They say that “there’s no such thing as bad publicity,” and while the controversy surrounding The Interview – in which Seth Rogen and James Franco travel to North Korea to assassinate its head of State, Kim Jong-un – made the film a household name in recent weeks, Sony proved that heated discussion can only do so much good. Once terror threats were made against any theaters showing the film on its December 25 release date, the studio was forced to make a difficult decision.
It began with granting theater owners the freedom to postpone release as they saw fit (since every threat of violence is to be taken seriously), and eventually culminated in Sony canceling release plans altogether. The risk of attack was, understandably, deemed something that should be avoided if at all possible – at least philosophically.
Yet there’s no overlooking the fact that after unknown hackers (originating in North Korea, according to US officials) threatened violence if a film was released to the American public, Sony has conceded the matter, leaving the film’s release in limbo. Because of that, it’s no surprise that a wave of actors, writers, directors, and industry talent have shared their concerns over the right to freedom of speech, and the precedent that Sony has now set for any future film that draws the ire of a foreign government or militant group.
Despite Sony’s official statement on their decision claiming that they “stand by their filmmakers and their right to free expression,“ writer/star/director Seth Rogen’s frequent collaborator Judd Apatow (Knocked Up, This is 40) made his feelings on the matter clear via Twitter – with late night host Jimmy Kimmel supporting the sentiment:
It isn’t just The Interview – a film that, presumably, many people felt passionately about getting made – that is suffering from the terror threats, with Deadline reporting that New Regency has scrapped its plans for the Steve Carell (Foxcatcher)/Gore Verbinski (Pirates of the Caribbean) thriller set within North Korea as well. Verbinski offered a statement to the outlet about his view on the matter, saying, “I find it ironic that fear is eliminating the possibility to tell stories that depict our ability to overcome fear.” Carell made his regrets known online as well:
Though Verbinski, Carell, and others expressed regret over the entire situation and its fallout, some aimed their criticisms directly at Sony, asking what good could come from granting an unknown group’s demands after they threatened American lives?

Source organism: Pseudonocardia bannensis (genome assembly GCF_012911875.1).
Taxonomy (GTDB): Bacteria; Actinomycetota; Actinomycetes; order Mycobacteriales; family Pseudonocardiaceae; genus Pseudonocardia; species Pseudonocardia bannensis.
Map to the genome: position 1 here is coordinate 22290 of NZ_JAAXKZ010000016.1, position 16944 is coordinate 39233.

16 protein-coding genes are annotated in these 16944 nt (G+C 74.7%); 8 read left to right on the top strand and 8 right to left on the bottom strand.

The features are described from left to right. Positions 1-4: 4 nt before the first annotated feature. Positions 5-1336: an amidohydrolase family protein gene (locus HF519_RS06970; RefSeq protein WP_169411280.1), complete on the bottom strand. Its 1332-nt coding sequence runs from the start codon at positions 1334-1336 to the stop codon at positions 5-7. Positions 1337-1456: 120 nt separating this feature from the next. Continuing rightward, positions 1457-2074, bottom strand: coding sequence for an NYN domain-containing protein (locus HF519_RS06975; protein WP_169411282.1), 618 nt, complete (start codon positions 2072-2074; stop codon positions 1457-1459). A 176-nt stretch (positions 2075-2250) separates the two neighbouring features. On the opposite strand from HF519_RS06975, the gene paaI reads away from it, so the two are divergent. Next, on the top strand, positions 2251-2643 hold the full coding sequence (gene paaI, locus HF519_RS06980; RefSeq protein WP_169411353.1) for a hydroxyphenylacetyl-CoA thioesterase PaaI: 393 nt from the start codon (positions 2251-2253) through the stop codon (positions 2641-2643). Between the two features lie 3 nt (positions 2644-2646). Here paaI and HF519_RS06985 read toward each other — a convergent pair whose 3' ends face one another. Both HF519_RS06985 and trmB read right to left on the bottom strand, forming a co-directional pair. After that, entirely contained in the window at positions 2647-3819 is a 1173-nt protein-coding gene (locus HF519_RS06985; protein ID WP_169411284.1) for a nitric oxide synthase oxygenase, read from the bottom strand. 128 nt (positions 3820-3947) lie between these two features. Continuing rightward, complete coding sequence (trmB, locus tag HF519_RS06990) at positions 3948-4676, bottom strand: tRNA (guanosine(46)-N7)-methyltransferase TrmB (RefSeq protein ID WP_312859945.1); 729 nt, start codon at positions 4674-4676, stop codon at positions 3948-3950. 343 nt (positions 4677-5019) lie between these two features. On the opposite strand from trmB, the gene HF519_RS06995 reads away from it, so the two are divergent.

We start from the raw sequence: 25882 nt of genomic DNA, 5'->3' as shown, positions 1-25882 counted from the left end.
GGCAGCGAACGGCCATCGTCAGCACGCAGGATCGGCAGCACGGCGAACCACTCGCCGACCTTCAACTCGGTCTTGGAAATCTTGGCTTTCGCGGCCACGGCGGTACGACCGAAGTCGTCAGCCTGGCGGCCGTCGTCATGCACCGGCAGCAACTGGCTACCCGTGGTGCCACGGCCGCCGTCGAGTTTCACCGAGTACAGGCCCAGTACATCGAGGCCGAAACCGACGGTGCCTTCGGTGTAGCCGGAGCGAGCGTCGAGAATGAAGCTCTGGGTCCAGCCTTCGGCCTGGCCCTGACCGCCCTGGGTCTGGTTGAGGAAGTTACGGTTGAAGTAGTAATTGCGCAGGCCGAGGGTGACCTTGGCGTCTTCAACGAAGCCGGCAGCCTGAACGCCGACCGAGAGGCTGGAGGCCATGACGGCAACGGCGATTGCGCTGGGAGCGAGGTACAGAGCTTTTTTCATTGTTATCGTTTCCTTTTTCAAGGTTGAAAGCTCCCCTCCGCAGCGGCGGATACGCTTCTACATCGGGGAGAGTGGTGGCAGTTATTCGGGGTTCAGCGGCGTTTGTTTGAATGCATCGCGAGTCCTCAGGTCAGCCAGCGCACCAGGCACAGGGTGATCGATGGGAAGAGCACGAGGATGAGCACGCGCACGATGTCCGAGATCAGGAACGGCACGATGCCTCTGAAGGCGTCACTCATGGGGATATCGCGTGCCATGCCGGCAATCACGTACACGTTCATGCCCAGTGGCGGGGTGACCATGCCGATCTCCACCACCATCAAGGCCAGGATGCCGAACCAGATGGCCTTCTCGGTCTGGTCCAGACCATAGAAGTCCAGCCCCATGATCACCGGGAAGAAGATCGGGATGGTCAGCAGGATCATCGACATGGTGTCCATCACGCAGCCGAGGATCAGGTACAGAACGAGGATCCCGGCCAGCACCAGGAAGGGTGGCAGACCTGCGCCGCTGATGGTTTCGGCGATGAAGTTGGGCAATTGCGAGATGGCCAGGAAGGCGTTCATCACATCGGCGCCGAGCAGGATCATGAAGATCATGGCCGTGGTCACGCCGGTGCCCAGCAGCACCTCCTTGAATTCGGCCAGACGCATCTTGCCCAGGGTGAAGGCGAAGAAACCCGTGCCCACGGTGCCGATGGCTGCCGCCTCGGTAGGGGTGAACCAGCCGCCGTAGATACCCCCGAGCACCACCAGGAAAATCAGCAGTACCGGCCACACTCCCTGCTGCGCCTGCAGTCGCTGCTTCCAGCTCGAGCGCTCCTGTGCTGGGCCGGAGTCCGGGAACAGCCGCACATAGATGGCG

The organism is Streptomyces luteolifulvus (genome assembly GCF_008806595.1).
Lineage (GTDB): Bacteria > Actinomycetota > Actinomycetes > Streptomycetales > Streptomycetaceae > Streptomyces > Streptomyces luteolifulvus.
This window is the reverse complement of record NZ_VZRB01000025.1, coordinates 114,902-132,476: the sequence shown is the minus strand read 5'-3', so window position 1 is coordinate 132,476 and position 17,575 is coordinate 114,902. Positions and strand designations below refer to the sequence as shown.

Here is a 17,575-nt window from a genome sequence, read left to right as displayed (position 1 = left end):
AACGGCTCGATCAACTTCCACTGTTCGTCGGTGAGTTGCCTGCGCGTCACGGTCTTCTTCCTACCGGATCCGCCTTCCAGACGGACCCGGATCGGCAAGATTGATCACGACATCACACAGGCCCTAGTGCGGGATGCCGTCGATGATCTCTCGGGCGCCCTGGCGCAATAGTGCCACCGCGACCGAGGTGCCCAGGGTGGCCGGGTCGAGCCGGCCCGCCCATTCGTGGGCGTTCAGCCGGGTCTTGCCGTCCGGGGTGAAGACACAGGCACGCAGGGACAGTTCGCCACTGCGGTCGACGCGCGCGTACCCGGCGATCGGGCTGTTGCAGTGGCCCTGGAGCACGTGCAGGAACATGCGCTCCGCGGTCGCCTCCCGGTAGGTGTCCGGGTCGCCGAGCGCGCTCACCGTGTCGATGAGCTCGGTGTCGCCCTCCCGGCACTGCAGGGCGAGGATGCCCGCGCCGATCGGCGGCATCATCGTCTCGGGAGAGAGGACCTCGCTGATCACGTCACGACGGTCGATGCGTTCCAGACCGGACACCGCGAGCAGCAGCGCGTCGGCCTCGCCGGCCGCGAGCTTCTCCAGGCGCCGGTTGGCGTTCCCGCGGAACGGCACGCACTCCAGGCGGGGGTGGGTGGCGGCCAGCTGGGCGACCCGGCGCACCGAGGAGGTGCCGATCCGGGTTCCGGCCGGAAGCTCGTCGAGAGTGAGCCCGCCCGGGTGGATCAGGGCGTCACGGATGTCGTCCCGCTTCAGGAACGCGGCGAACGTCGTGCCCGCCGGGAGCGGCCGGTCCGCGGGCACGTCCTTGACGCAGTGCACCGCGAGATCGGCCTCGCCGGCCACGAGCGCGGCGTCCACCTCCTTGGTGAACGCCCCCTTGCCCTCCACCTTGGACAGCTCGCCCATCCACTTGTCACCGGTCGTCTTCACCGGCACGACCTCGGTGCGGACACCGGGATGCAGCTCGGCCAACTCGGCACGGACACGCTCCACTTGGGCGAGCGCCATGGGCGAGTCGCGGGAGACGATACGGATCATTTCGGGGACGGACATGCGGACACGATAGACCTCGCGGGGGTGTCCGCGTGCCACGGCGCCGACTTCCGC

The list goes on and on, with actor/comedian Patton Oswalt warning that “we just gave a comfy foothold to censorship & it doesn’t get any better from this point on” and asking if re-runs of M*A*S*H* are the next casualty. Damon Wayans, Jr. claims that “We do not negotiate with terrorists. We just do exactly what they say.” Filmmaker Zach Braff warns that canceling the film’s release “seems like a pretty horrible precedent to set.” And writer Neil Gaiman asks if the move has shown “that hacking & threats work very well? That may prove an error.”
As further evidence that the issue at hand is far more complicated than some might claim, directors Mark Neveldine and Brian Taylor (Crank, Ghost Rider: Spirit of Vengeance) offered a defense of Sony:
Those are just a small number of filmmakers, writers and actors openly questioning the outcome arrived at by Sony and theater owners, but some individuals are already finding ways to oppose the overall sentiment. Take, for instance, the Alamo Drafthouse in Dallas/Fort Worth, Texas, who had planned on screening The Interview regardless of other theater chains’ decision…
The real tragedy here is that the people most to blame for the situation – the hackers, who may or may not be acting on behalf of the North Korean government – can’t be accused, nor can the legitimacy of their threats be confirmed or refuted. So who, then, should take responsibility for this erosion of America’s stance on “never negotiating with terrorists”? Is it the theater owners, who did what they could to prevent their customers from being harmed? Sony, for being left with few other options? Or Rogen and Franco, for making a movie that could have led to just this kind of international tension?
Whether the fate of The Interview (which, we should point out, isn’t particularly likely to be a high-minded “achievement” in cinema) lies on anyone’s shoulders when all is said and done, this outcome is undeniably a harmful one moving forward. It may be a crass comedy this time around, but when a writer or director seeks to make a truly powerful and politically dangerous film in America, will a canceled release be so easy to attain for those who wish to see the message silenced?
We invite you to share your own thoughts in the comments, and will keep you updated if and when Sony reveals a new plan for The Interview‘s theatrical release.